LITTLE ROCK, Ark. (KTHV) - Next June will mark 20 years since an American Airlines flight from Dallas crashed in Little Rock, killing 11 people on board. We caught up with survivors of the crash to ask, “Where are we now?”
Flight 1420 was the last leg for the Ouachita Singers from Ouachita Baptist University. They were coming home after touring through Germany.
“It kept getting delayed and delayed for weather,” said Jon Merryman, who was 20 years old at the time. “Finally they told us to get up and get on the plane, we're taking off and we barely had time to find our seats."
Misha Parker was 21 years old when the plane crashed. She said that you could tell things weren't going well while she was on the flight.
“Misha woke me up and I remember the pilot saying, ‘There’s quite an airshow. If you look out your window you can see the lighting.’ He didn't sound worried, so I really wasn’t," said Dr. Dave Ozmun, who was on the trip to photograph and record the singers.
As they were landing on the runway, they said they remember that the plane wasn’t slowing down.
“There was a moment where he tapped the brakes and it felt like we just kept on going after that," said Parker.
“As we were going down on the runway, the left wing burst into fire and that’s where my focus was," said Ozmun.
According to the National Transportation Safety Board, the storm caused the plane to overrun the runway, crashing through structures, a fence and into a floodplain.
“I put my head down and when I lifted my head up it was all fire around me cause my seat was over the gas tank," said Merryman.
Luckily, Merryman was pulled out. Ozmun and Parker also quickly escaped the burning plane.
“Dr. Ozmun is the reason I’ve had 20 years of life. He opened the emergency exit and jumped out the plane and looked back at me and told me to follow him," said Parker.
The singers were just a few of the 145 people on board. A memorial still sits at the Little Rock airport for the captain and 10 passengers who were killed.
With the Ouachita singers, James Harrison, a singer, and Rachel Fuller, the director’s daughter, both died.
NTSB eventually reported the cause was due to the decision to land in the storm and failure to ensure that the spoilers had extended after touchdown. NTSB added that the crew felt pressure to land under time constraints.
"The main problem was that we were being dispatched from a radar with a 10-minute delay, so when they told us ‘If we leave now we'll make it,’ we landed in the middle of the storm," said Merryman.
The accident led to 17 safety changes to the Federal Aviation Administration and two to the National Weather Service. One, the FAA now practices dual crew member confirmation that the spoilers have been armed and deployed, plus now auto brakes are recommended when landing in wet conditions. When it comes to weather, updated systems allow air traffic controllers and flight crews to see weather in near real time.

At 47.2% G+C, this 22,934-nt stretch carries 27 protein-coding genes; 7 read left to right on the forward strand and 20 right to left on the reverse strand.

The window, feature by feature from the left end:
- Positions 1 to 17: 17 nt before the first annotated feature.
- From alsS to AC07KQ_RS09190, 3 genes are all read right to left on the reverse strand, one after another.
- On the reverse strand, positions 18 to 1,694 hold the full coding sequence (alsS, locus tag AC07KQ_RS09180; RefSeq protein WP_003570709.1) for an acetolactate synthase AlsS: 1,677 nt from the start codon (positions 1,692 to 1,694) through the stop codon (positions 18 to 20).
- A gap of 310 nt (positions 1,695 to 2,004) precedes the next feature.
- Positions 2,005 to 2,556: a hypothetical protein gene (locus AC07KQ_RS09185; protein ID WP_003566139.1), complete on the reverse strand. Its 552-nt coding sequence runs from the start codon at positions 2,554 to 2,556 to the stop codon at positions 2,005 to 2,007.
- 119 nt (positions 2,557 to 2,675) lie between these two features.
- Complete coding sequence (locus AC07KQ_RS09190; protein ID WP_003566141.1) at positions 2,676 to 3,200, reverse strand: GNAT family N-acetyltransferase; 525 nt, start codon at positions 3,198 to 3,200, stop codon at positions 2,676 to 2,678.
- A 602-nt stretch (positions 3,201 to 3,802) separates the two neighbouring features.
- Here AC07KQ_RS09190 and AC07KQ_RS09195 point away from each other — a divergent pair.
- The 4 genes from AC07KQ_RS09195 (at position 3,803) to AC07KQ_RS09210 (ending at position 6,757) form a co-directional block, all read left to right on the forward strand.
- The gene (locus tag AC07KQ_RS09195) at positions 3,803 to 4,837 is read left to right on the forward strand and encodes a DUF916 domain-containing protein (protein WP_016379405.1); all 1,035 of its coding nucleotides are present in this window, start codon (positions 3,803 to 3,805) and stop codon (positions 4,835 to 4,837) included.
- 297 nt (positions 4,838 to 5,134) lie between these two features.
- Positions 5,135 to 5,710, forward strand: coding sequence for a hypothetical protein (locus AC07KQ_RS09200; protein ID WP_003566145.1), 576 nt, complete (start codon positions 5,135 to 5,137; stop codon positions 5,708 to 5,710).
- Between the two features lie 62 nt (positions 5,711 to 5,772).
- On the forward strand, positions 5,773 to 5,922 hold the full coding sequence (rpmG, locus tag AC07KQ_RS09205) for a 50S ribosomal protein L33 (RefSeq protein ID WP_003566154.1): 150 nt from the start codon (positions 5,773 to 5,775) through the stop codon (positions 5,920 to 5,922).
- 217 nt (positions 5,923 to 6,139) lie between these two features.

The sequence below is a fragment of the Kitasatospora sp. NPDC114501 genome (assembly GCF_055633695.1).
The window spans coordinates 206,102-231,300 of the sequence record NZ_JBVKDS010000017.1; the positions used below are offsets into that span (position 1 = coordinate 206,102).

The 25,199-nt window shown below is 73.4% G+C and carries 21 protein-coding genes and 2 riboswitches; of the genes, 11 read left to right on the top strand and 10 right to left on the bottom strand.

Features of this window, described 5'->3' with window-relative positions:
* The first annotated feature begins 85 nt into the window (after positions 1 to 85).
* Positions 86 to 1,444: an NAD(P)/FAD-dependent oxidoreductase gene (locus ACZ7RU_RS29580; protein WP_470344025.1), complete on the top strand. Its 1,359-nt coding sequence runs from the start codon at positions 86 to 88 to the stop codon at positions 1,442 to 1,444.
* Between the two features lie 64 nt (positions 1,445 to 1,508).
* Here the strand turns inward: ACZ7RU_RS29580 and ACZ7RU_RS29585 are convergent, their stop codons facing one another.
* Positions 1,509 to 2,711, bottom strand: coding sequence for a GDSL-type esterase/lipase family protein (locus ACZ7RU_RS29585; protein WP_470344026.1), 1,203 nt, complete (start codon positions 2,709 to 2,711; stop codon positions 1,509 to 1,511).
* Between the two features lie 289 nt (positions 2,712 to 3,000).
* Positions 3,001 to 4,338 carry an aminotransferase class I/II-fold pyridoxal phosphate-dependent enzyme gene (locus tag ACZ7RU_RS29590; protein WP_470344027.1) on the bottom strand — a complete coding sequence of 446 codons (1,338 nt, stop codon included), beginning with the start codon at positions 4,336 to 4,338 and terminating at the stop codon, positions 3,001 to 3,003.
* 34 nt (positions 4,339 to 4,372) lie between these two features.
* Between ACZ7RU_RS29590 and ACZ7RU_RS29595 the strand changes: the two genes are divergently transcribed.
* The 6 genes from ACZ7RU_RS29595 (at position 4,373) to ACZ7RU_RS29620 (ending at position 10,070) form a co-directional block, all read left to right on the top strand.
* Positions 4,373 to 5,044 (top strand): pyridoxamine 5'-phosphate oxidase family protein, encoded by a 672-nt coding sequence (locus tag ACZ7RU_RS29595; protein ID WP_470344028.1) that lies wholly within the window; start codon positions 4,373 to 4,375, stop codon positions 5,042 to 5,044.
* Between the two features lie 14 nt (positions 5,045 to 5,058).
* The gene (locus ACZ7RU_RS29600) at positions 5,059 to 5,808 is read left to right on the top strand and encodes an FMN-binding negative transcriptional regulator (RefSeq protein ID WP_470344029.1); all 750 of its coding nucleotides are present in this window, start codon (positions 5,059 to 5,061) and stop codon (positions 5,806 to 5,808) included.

"There were other minor changes. The carpet was flammable so as soon as the fire broke out, everything was on fire, so now all interiors are flame retardant," said Merryman.
“The technology is so much better now than it was then, that if they had access on that night to what you can see now, the decisions would have been handled differently," said Parker.
As the FAA and NWS adjusted, survivors faced adjustments of their own.
"Some wounds you cannot see from the outside and that was okay," said Parker. “That first year I think I was just almost like a zombie. I was just going through the motions.”
“I don’t think I had as much of a difficulty as my wife did because she didn't know what happened," said Ozmun.
They all believe it’s also changed them for the better.
“We’ve been uniquely equipped to fulfill some very specific callings because of that experience,” said Parker. “I teach some kids who really struggle with trauma and I feel like I can understand that."
None of these survivors will ever take life for granted. Nearly 20 years later, they choose not to dwell on Flight 1420. Instead, they thank God for their lives, while remembering those whose lives ended too soon.
“James would be a year older than me now and I just wonder the person he would have been," said Parker.
“I walk by the amphitheater every day and I will look to see the plaque and see Rachel’s name, see James and Ouachita Singers. I make a point to do that," said Ozmun.
The OBU survivors are planning a reunion on the day of the twentieth anniversary, June 1, 2019.